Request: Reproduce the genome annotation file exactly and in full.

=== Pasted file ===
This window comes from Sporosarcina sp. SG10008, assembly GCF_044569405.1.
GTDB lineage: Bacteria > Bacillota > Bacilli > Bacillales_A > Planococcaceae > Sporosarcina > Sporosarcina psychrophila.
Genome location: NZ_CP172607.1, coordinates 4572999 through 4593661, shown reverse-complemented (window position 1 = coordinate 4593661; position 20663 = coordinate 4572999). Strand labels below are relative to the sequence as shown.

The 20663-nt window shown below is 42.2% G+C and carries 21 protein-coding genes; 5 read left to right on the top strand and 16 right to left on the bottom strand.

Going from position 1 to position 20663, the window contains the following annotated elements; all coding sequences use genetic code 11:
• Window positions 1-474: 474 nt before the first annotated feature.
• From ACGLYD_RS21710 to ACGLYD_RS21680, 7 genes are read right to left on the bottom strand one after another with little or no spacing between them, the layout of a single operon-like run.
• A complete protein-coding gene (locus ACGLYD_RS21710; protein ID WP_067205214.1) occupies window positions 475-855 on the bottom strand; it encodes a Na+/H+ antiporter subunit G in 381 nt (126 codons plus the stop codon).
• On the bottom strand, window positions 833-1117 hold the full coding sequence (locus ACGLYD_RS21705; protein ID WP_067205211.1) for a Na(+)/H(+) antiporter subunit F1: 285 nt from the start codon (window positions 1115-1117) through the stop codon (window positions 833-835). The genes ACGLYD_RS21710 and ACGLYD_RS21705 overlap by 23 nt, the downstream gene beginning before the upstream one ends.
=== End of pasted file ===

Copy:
This window comes from Sporosarcina sp. SG10008, assembly GCF_044569405.1.
GTDB lineage: Bacteria > Bacillota > Bacilli > Bacillales_A > Planococcaceae > Sporosarcina > Sporosarcina psychrophila.
Genome location: NZ_CP172607.1, coordinates 4572999 through 4593661, shown reverse-complemented (window position 1 = coordinate 4593661; position 20663 = coordinate 4572999). Strand labels below are relative to the sequence as shown.

The 20663-nt window shown below is 42.2% G+C and carries 21 protein-coding genes; 5 read left to right on the top strand and 16 right to left on the bottom strand.

Going from position 1 to position 20663, the window contains the following annotated elements; all coding sequences use genetic code 11:
• Window positions 1-474: 474 nt before the first annotated feature.
• From ACGLYD_RS21710 to ACGLYD_RS21680, 7 genes are read right to left on the bottom strand one after another with little or no spacing between them, the layout of a single operon-like run.
• A complete protein-coding gene (locus ACGLYD_RS21710; protein ID WP_067205214.1) occupies window positions 475-855 on the bottom strand; it encodes a Na+/H+ antiporter subunit G in 381 nt (126 codons plus the stop codon).
• On the bottom strand, window positions 833-1117 hold the full coding sequence (locus ACGLYD_RS21705; protein ID WP_067205211.1) for a Na(+)/H(+) antiporter subunit F1: 285 nt from the start codon (window positions 1115-1117) through the stop codon (window positions 833-835). The genes ACGLYD_RS21710 and ACGLYD_RS21705 overlap by 23 nt, the downstream gene beginning before the upstream one ends.